Surprisingly, of all the Tarantino films I rewatched, the 1994 classic Pulp Fiction fell the most in my estimation.
Don’t get me wrong. It remains a crackling pop art masterpiece, filled with memorable dialogue and visuals indelibly seared into my brain. It’s an all-timer, no question.
But 25 years later, in light of all movies Pulp Fiction inspired, it feels less revolutionary. Or maybe its revolutionary status becomes more a simple fact and less a reason to love it.
Would Bad Times at the El Royale exist in a world without Pulp Fiction? Certainly not. But setting that aside, are the two films that far apart in terms of quality? It’s an interesting question.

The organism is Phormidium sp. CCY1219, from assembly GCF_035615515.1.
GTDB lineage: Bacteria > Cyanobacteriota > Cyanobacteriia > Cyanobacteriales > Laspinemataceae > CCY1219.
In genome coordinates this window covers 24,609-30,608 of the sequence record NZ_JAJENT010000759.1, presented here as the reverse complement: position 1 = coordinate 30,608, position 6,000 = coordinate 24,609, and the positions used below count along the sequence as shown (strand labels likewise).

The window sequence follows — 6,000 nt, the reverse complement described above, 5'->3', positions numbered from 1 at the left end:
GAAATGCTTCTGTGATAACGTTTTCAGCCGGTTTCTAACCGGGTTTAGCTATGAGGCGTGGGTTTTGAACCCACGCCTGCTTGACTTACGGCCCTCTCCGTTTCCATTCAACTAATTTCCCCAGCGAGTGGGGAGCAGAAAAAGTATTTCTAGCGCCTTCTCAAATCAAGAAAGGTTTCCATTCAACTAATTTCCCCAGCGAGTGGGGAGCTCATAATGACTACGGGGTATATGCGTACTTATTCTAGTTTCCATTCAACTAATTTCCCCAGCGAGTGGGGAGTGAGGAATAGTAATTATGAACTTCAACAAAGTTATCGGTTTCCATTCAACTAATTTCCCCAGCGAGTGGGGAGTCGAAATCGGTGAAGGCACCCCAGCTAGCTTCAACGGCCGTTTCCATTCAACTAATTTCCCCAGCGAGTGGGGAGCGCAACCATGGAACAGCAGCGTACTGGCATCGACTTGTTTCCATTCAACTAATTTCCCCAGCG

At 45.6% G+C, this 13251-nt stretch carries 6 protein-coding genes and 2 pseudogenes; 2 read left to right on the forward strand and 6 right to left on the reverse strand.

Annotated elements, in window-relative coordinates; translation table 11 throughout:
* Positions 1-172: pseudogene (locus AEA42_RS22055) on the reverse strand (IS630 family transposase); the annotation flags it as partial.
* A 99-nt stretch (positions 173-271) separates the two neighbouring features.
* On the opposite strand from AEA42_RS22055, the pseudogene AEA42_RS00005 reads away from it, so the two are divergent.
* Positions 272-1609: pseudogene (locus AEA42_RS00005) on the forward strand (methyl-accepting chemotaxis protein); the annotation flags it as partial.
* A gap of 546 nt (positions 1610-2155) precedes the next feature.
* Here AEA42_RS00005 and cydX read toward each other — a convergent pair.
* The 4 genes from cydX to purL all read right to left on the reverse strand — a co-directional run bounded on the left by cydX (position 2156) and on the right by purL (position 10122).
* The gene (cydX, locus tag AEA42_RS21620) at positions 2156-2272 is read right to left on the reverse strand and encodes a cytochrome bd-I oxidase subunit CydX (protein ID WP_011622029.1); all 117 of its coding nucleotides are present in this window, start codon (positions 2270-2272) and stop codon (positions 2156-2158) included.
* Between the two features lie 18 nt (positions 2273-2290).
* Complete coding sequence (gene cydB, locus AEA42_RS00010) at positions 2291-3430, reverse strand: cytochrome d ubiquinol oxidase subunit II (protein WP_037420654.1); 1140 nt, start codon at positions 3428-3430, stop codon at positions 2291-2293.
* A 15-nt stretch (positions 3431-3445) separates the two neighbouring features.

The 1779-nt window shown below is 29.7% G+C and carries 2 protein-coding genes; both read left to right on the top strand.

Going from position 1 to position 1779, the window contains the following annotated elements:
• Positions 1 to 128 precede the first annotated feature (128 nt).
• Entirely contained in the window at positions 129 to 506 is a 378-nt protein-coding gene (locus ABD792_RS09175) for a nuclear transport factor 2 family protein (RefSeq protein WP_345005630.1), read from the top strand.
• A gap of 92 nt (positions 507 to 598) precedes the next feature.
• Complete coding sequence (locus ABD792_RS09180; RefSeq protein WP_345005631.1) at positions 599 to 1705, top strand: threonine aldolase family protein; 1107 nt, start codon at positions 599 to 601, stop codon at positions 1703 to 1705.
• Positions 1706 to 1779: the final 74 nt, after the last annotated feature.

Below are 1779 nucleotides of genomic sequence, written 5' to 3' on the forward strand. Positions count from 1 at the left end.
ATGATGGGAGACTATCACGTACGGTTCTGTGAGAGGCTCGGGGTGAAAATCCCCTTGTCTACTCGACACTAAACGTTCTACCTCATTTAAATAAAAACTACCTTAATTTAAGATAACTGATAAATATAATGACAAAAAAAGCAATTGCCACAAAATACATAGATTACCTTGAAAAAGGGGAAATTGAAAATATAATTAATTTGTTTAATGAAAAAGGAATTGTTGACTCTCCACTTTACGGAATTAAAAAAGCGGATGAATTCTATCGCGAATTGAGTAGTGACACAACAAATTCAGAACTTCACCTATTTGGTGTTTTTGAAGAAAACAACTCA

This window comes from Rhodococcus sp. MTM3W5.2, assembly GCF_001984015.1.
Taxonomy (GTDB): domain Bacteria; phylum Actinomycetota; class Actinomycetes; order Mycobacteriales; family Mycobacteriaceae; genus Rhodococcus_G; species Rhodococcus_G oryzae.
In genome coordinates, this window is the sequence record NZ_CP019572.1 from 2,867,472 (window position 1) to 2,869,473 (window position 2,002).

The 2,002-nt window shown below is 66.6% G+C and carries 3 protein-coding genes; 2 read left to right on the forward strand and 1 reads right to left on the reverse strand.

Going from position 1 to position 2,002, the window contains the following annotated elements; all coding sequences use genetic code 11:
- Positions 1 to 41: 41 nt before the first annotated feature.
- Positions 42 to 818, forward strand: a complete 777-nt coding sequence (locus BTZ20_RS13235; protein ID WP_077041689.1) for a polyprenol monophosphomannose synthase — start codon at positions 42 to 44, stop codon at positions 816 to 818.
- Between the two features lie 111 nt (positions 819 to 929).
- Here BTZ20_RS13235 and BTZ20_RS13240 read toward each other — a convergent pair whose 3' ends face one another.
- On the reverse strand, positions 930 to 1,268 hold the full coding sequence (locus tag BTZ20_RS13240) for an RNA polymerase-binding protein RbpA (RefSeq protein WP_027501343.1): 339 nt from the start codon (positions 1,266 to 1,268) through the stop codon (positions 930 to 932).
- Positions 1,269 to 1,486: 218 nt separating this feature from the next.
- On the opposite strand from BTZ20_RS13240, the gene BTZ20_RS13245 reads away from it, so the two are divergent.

Pulp Fiction drags a bit during its middle section (Bruce Willis’s Butch in the cab and hotel room before the still-wild Gimp scene). The ‘Bonnie Situation’ segment falls a little flat, to say nothing of Tarantino’s cameo, which feels like an excuse for him to drop the n-word as many times as possible.
On the other hand, every scene with Uma Thurman’s Mia Wallace and John Travolta’s Vincent Vega belongs in a time capsule. Pure cinematic ecstasy. And Samuel L. Jackson’s Jules Whitfield is one of Tarantino’s (and Jackson’s) greatest creations, a soulful hitman questioning his life’s purpose.
Finally, the soundtrack is one of the greatest ever compiled (though you can say that for almost all of Tarantino’s movies). When Dick Dale’s ‘Miserlou’ kicks in over the opening credits, you know you’re in for a hell of a ride.